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Nanomedicine: promises and pitfalls 2
Published on September 30, 2015 37 min
Other Talks in the Series: Nanomedicine
Fundamentals of nanoscale materials and technology
- Prof. Richard W. Siegel
- Rensselaer Polytechnic Institute, USA
Integrating nanomaterials and 3D nano/microfabrication techniques for improved cartilage and bone regeneration
- Prof. Lijie Grace Zhang
- The George Washington University, USA
Nanotechnology for CNS delivery of biological therapeutics
- Dr. Mansoor Amiji
- Northeastern University, USA
Now, the next part of the slides I wanted to talk about are sensors, and I think this is another very promising avenue for nanomedicine.
Whenever somebody has a hip implant, or any medical device for that matter, you have to go into a hospital. You have to go into a surgical suite. You have to get an X-ray, get a bone scan to determine how your implant is performing. And many times, the information you get, it's too late to do anything about it. These measurement techniques are not sensitive enough. They're not precise enough to determine small amounts of bacteria that might be present, whether bone growth is not occurring, if scar tissue is starting. They're not sensitive enough to determine those events. And many times they only show up on these X-rays or bone scans when the problem is too big.
We're thinking of implantable sensors that you can put on implants or other parts of the body to determine events, cellular events. So we have a sensor component that I'll describe. This is a component that will detect what's happening surrounding your implant. We have a responder. So of course, you want to be able to do something about it if bacteria are present around your implant. So we have something that can respond to an external iPhone application, for example, to release a drug to kill those bacteria. And then, of course, the last circle here is the processor. So we have to process all this information from the sensor, from the responder, to allow for a human interface.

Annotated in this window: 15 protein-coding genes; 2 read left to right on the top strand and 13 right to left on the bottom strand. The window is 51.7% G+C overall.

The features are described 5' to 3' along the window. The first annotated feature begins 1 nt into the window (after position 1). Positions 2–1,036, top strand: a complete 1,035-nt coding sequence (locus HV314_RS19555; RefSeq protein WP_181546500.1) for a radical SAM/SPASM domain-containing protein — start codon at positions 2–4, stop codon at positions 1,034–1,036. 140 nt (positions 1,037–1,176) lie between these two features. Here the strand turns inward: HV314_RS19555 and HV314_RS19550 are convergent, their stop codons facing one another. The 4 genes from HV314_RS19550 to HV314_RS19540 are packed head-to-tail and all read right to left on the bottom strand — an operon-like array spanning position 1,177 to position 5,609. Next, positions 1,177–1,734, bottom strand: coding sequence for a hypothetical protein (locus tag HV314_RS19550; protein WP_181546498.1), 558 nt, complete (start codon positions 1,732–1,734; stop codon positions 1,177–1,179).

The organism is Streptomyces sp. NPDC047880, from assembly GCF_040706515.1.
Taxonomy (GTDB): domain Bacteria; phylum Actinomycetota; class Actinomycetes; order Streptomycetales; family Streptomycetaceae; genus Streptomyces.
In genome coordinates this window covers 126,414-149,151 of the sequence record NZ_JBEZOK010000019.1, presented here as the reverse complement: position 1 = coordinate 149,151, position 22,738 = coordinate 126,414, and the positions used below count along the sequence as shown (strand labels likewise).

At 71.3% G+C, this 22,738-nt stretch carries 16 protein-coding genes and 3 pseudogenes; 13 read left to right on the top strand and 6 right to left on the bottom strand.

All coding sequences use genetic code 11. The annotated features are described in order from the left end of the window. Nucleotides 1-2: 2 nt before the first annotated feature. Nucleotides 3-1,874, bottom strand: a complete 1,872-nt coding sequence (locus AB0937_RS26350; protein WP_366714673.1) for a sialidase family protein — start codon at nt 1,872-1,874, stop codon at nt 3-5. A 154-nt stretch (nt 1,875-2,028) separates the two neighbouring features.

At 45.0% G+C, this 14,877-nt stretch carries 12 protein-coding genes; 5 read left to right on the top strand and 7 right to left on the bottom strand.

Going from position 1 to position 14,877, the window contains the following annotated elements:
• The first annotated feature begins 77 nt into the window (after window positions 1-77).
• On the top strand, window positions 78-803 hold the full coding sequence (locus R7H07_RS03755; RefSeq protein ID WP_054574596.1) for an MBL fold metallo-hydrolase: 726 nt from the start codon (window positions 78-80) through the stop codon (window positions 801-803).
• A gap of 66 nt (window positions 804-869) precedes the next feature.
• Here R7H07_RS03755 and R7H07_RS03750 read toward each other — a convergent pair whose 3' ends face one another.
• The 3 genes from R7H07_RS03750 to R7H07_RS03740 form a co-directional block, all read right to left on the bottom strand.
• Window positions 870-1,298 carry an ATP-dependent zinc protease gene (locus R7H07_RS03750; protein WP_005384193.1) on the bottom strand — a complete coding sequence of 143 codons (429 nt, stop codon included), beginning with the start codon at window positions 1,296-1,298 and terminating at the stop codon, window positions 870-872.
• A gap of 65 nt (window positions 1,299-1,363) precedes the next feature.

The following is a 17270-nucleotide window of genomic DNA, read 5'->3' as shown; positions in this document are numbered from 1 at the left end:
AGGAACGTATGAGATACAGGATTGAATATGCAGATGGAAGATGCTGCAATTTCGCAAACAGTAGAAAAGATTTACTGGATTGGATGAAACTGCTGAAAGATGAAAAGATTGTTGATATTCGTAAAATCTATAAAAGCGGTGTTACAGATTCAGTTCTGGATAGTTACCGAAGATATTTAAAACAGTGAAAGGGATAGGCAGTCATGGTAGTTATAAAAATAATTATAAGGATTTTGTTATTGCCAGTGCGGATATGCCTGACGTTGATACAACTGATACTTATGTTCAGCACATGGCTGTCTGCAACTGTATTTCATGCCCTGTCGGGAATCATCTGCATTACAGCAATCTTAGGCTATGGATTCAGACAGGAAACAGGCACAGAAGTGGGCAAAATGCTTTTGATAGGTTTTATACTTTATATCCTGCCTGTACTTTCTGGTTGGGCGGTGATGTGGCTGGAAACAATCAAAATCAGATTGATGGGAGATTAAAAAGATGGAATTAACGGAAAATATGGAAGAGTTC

You can see our sensor. So here is the titanium hip implant as our first model. We're now studying this for catheters and other applications. But you can just quickly look at the bottom right, which shows how we have anodized titanium, which is what the hip implant is composed of. And then we grew carbon nanotubes out of the surface. These carbon nanotubes, or multi-wall carbon nanotubes, electrically sense what cell attaches. So bone cells have a different conductivity than bacteria, which has a different conductivity than scar tissue-forming cells. So by using carbon nanotubes to measure the conductivity of a cell that attaches, we can identify it. Now, pictured above is our responder. We've created a biodegradable polymer coating that can basically release a drug when we apply an electromagnetic field. So this biodegradable conductive polymer could release an antibiotic if we sense through the carbon nanotubes that bacteria have attached, or it could release an anti-inflammatory if we see that macrophages have attached. So that's our responder. You can see on the left our processor. So we have developed this sensor to send radio frequencies to a computer, or again a handheld device, to communicate what is happening inside the body surrounding this implant. So it's a whole collection of a more intelligent implant that can earlier determine adverse events that might be occurring surrounding the implant to ensure success later on, things that are not possible with today's technology. And by the way, this is all in real time. So every minute somebody is using their implant or the implant is in the body, this sensor collects information, which is much better than having a patient go in periodically for an X-ray to determine what's happening.